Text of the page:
While these studies are promising, it is also important to understand the conditions under which these effects were observed. The computational study by Zhang et al. (2020), for example, only tells us that theaflavin-3 has a chemical structure which is capable of binding to ACE2 receptors under simulated normal conditions. Several of the studies carried out in a lab often use concentrated forms of polyphenols (usually extracts from tea leaves) administered directly to cell cultures, which are composed of one type of cloned cell from the human body (i.e. liver cells or intestinal cells). Mhatre et al. (2020) notes that drinking tea may not result in the same effects observed in these studies, since the concentration of polyphenols may be drastically reduced during digestion or the polyphenols themselves might be oxidized well before reaching any target protein.
So what does all this information mean for tea enthusiasts? For the time being, we should be skeptical of any broad claims about tea and Covid-19. The research simply doesn’t support any conclusion that positions tea as more effective than any of the treatments currently being administered by medical professionals. But even with a healthy dose of critical skepticism, we can still come to some positive conclusions! For me, at least, this recent research is confirmation that tea is an incredibly interesting source of biomedical knowledge and developments. While you’re at home observing social distancing guidelines during this pandemic, take some time to appreciate the biochemical awesomeness of your cozy cup of tea.
1Flavonoids. Linus Pauling Institute. Published April 28, 2014.
2Mhatre S, Srivastava T, Naik S, Patravale V. Antiviral activity of green tea and black tea polyphenols in prophylaxis and treatment of COVID-19: A review [published online ahead of print, 2020 Jul 17]. Phytomedicine. 2020;153286. doi:10.1016/j.phymed.2020.153286
3Jang M, Park Y-I, Cha Y-E, et al. Tea Polyphenols EGCG and Theaflavin Inhibit the Activity of SARS-CoV-2 3CL-Protease In Vitro. Evidence-Based Complementary and Alternative Medicine. 2020;2020:1-7. doi:10.1155/2020/5630838
4Zhang J-J, Shen X, Yan Y-M, WANG Y, Cheng Y-X. Discovery of anti-SARS-CoV-2 agents from commercially available flavor via docking screening. Published online March 2, 2020. doi:10.31219/osf.io/vjch2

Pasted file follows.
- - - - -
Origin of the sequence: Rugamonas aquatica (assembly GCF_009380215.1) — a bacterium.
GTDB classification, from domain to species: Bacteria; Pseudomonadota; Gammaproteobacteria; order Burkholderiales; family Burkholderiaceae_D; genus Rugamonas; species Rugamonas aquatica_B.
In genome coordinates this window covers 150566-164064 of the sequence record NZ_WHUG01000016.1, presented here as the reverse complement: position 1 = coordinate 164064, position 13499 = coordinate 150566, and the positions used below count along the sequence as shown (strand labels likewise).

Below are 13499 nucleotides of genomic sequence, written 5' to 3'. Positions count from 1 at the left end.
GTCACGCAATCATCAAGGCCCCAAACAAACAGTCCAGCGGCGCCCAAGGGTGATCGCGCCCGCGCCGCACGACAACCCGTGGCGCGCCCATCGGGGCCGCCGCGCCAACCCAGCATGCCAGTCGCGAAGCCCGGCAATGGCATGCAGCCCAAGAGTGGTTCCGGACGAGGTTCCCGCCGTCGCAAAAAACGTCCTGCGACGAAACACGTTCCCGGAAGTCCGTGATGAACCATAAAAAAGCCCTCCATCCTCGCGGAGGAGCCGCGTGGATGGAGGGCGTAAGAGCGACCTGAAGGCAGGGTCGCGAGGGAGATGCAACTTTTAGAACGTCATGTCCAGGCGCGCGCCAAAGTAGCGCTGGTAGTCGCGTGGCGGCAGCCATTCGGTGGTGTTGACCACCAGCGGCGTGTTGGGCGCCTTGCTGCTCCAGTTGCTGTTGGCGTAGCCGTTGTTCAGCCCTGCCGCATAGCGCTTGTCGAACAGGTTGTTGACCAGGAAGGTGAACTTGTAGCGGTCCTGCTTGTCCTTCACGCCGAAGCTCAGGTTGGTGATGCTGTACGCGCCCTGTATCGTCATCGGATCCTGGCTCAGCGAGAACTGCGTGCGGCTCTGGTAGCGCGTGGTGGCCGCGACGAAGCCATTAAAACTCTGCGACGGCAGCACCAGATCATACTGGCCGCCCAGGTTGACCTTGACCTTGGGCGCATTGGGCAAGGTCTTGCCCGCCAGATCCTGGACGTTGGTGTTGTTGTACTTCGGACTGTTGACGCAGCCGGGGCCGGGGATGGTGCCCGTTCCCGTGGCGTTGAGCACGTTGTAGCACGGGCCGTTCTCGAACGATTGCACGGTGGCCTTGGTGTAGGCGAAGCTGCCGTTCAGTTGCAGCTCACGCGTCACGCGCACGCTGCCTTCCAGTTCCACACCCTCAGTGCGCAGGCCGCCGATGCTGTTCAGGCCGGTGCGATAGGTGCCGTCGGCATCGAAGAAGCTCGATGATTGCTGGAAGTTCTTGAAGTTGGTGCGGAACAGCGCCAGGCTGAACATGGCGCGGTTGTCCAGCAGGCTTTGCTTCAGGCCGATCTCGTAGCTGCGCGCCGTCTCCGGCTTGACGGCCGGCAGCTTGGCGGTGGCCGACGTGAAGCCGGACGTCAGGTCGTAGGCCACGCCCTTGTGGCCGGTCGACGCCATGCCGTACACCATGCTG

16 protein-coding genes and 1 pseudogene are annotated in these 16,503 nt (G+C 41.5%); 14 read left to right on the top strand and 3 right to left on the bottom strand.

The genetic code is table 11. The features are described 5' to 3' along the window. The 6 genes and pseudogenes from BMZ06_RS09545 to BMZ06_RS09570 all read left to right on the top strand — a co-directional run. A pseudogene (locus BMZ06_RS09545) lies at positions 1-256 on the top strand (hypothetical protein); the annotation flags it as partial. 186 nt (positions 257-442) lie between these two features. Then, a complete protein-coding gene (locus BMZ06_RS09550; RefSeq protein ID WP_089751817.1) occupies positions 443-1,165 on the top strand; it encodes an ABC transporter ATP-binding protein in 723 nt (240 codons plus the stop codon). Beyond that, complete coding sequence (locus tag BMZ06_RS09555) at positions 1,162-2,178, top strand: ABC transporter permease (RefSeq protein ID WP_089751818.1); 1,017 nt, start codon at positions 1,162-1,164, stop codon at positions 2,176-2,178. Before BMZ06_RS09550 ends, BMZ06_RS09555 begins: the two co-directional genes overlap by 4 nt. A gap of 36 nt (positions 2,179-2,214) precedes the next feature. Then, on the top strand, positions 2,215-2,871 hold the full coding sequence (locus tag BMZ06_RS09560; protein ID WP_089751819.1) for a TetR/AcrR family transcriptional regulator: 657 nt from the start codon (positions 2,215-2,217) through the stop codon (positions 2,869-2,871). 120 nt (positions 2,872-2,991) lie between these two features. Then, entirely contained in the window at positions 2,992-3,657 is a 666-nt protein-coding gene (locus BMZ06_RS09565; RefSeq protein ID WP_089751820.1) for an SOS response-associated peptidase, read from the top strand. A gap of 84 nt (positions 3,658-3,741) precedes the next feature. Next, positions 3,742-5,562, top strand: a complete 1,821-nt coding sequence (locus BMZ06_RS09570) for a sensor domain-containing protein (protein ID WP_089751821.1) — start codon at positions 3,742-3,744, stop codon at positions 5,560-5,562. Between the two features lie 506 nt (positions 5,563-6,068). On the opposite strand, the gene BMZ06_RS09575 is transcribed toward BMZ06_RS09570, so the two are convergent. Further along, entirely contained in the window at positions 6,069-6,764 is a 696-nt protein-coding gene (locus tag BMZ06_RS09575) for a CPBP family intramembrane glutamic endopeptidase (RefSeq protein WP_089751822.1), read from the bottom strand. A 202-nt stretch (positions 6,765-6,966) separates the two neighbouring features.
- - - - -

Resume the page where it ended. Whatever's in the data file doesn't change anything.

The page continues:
5Desjarlais M, Wirth M, Lahaie I, et al. Nutraceutical Targeting of Inflammation-Modulating microRNAs in Severe Forms of COVID-19: A Novel Approach to Prevent the Cytokine Storm. Frontiers in Pharmacology. 2020;11. doi:10.3389/fphar.2020.602999
6Russo M, Moccia S, Spagnuolo C, Tedesco I, Russo GL. Roles of flavonoids against coronavirus infection. Chem Biol Interact. 2020;328:109211. doi:10.1016/j.cbi.2020.109211
7Chowdhury P, Barooah AK. Tea Bioactive Modulate Innate Immunity: In Perception to COVID-19 Pandemic. Frontiers in Immunology. 2020;11. doi:10.3389/fimmu.2020.590716
8Byun EH, Omura T, Yamada K, Tachibana H. Green tea polyphenol epigallocatechin-3-gallate Inhibits TLR2 signaling induced by peptidoglycan through the polyphenol sensing molecule 67-kda laminin receptor. FEBS Lett (2011) 585:814–20. 10.1016/j.febslet.2011.02.010
9Byun EB, Choi HG, Sung NY, Byun EH. Green tea polyphenol epigallocatechin-3-gallate inhibits TLR4 signaling through the 67-kDa laminin receptor on lipopolysaccharide-stimulated dendritic cells. Biochem Biophys Res Commun (2012) 426:480–5. 10.1016/j.bbrc.2012.08.096
10Xiaokaiti Y, Wu H, Chen Y, Yang H, Duan J, Li X. EGCG reverses human neutrophil elastase-induced migration in A549 cells by directly binding to HNE and by regulating α1-AT. Sci Rep (2015) 5:11494. 10.1038/srep11494